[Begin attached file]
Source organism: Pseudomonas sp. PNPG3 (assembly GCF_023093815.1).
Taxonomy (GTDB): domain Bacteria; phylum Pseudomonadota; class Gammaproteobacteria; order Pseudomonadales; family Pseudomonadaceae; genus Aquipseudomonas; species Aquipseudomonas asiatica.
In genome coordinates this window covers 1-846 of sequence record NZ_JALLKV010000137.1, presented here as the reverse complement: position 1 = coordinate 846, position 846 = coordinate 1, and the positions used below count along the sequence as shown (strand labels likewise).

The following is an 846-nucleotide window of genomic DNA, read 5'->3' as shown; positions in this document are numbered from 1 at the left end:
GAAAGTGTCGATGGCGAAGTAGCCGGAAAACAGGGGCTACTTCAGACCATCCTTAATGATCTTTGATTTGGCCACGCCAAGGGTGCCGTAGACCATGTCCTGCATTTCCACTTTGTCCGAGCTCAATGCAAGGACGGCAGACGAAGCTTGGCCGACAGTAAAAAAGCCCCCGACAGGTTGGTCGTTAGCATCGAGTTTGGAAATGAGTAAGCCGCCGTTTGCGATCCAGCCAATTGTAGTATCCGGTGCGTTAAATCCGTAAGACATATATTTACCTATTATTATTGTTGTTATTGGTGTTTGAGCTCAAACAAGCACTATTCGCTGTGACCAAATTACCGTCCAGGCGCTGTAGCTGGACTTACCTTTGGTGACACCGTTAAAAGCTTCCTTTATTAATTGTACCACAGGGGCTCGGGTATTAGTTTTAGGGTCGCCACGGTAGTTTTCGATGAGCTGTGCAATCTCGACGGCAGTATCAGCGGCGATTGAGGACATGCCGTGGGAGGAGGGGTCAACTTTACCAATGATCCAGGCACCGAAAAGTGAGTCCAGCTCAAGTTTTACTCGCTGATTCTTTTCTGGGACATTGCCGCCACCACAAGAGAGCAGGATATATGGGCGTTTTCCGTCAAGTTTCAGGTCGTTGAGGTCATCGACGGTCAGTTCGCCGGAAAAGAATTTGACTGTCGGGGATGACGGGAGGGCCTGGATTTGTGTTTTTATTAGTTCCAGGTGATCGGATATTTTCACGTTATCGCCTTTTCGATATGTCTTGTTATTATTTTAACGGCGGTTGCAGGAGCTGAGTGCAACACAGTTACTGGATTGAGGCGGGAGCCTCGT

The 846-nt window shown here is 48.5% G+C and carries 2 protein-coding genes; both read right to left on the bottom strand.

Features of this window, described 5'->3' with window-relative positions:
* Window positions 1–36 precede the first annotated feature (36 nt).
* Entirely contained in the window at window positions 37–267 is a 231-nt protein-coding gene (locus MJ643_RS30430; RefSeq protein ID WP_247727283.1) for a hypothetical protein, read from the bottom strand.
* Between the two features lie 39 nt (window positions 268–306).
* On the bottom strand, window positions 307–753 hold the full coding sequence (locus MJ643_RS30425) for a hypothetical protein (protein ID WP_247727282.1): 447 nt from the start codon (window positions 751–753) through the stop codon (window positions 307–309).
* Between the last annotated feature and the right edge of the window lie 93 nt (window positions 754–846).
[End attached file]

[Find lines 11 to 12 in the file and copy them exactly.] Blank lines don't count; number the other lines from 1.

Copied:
* On the bottom strand, window positions 307–753 hold the full coding sequence (locus MJ643_RS30425) for a hypothetical protein (protein ID WP_247727282.1): 447 nt from the start codon (window positions 751–753) through the stop codon (window positions 307–309).
* Between the last annotated feature and the right edge of the window lie 93 nt (window positions 754–846).